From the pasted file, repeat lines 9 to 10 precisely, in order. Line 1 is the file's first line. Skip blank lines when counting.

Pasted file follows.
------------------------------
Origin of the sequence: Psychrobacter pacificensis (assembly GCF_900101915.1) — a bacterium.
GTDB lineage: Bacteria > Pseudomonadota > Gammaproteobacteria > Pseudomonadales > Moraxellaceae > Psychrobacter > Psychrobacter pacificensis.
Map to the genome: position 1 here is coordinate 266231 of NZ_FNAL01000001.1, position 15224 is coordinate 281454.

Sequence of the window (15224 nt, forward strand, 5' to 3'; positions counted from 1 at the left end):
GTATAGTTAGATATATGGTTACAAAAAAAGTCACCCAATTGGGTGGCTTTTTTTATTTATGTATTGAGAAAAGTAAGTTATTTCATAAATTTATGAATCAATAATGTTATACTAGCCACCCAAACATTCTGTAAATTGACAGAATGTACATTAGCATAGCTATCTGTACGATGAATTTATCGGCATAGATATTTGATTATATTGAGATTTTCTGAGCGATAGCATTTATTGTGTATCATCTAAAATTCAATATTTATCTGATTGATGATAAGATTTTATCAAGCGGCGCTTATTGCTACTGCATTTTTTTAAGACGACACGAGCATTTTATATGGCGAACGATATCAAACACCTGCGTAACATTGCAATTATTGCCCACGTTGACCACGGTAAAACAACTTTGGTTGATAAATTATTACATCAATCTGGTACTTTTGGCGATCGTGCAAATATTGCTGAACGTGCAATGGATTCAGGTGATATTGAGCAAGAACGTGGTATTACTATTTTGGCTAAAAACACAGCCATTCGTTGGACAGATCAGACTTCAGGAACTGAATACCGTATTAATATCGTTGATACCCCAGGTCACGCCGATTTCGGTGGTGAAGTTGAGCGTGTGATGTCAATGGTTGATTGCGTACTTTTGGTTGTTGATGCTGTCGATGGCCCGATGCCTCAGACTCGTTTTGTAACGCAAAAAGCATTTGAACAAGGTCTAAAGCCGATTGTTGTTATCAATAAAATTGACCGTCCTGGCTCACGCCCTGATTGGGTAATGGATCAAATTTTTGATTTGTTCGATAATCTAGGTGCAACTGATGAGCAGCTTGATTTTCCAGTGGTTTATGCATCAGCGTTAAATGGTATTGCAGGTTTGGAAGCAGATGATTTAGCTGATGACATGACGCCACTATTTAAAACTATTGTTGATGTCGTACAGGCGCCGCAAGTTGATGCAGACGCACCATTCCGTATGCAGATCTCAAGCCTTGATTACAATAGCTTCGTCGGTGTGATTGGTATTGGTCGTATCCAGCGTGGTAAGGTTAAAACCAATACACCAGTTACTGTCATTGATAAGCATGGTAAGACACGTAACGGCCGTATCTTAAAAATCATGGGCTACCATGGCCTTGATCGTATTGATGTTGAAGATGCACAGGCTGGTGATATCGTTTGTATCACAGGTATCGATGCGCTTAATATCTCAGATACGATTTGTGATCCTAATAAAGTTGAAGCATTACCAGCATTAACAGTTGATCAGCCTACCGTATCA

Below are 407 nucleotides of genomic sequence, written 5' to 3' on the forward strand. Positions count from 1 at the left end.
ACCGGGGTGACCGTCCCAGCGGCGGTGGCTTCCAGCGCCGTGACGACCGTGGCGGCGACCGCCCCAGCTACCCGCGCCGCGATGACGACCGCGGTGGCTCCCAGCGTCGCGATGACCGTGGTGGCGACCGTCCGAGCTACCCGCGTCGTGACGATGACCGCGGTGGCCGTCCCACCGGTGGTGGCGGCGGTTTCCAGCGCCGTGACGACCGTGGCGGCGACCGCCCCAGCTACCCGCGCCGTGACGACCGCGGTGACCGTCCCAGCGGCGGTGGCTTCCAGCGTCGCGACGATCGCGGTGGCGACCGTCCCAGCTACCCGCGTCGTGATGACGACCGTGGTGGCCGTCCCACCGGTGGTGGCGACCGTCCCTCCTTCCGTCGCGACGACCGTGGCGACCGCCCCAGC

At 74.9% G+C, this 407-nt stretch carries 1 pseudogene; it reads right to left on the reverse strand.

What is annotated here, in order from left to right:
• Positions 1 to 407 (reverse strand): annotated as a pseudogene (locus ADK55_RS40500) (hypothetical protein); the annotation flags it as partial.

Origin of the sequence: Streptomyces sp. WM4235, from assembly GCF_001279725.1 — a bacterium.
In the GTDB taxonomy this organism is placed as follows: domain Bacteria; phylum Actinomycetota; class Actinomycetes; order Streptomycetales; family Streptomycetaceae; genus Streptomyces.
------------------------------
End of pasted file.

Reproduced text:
What is annotated here, in order from left to right:
• Positions 1 to 407 (reverse strand): annotated as a pseudogene (locus ADK55_RS40500) (hypothetical protein); the annotation flags it as partial.